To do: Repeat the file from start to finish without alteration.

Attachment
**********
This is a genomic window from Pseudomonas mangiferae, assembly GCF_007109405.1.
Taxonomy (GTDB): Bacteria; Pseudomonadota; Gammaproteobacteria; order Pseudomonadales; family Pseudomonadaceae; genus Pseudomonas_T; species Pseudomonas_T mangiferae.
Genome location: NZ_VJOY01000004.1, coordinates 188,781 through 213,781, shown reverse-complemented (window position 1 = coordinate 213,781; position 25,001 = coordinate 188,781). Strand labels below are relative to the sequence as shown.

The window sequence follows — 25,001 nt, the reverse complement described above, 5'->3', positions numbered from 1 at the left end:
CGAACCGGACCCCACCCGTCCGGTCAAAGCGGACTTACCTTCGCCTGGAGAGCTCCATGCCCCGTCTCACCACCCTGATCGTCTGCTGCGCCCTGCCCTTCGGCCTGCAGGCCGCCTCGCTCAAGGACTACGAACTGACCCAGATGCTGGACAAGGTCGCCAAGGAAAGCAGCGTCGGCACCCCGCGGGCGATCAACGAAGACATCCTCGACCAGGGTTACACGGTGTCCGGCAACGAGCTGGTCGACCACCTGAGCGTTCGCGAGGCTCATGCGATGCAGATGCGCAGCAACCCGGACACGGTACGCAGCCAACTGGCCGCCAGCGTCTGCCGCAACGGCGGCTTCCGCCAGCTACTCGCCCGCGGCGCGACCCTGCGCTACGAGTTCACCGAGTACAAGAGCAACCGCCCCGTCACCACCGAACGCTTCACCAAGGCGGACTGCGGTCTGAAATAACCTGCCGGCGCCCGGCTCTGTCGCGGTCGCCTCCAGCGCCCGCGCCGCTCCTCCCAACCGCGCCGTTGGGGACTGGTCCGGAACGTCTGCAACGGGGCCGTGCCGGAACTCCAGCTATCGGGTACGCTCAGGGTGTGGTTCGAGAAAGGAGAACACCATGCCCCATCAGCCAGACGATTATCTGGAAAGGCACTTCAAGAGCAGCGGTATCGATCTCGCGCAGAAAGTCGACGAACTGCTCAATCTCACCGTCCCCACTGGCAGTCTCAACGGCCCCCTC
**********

This is a genomic window from Pseudomonas mangiferae, assembly GCF_007109405.1.
Taxonomy (GTDB): Bacteria; Pseudomonadota; Gammaproteobacteria; order Pseudomonadales; family Pseudomonadaceae; genus Pseudomonas_T; species Pseudomonas_T mangiferae.
Genome location: NZ_VJOY01000004.1, coordinates 188,781 through 213,781, shown reverse-complemented (window position 1 = coordinate 213,781; position 25,001 = coordinate 188,781). Strand labels below are relative to the sequence as shown.

The window sequence follows — 25,001 nt, the reverse complement described above, 5'->3', positions numbered from 1 at the left end:
CGAACCGGACCCCACCCGTCCGGTCAAAGCGGACTTACCTTCGCCTGGAGAGCTCCATGCCCCGTCTCACCACCCTGATCGTCTGCTGCGCCCTGCCCTTCGGCCTGCAGGCCGCCTCGCTCAAGGACTACGAACTGACCCAGATGCTGGACAAGGTCGCCAAGGAAAGCAGCGTCGGCACCCCGCGGGCGATCAACGAAGACATCCTCGACCAGGGTTACACGGTGTCCGGCAACGAGCTGGTCGACCACCTGAGCGTTCGCGAGGCTCATGCGATGCAGATGCGCAGCAACCCGGACACGGTACGCAGCCAACTGGCCGCCAGCGTCTGCCGCAACGGCGGCTTCCGCCAGCTACTCGCCCGCGGCGCGACCCTGCGCTACGAGTTCACCGAGTACAAGAGCAACCGCCCCGTCACCACCGAACGCTTCACCAAGGCGGACTGCGGTCTGAAATAACCTGCCGGCGCCCGGCTCTGTCGCGGTCGCCTCCAGCGCCCGCGCCGCTCCTCCCAACCGCGCCGTTGGGGACTGGTCCGGAACGTCTGCAACGGGGCCGTGCCGGAACTCCAGCTATCGGGTACGCTCAGGGTGTGGTTCGAGAAAGGAGAACACCATGCCCCATCAGCCAGACGATTATCTGGAAAGGCACTTCAAGAGCAGCGGTATCGATCTCGCGCAGAAAGTCGACGAACTGCTCAATCTCACCGTCCCCACTGGCAGTCTCAACGGCCCCCTC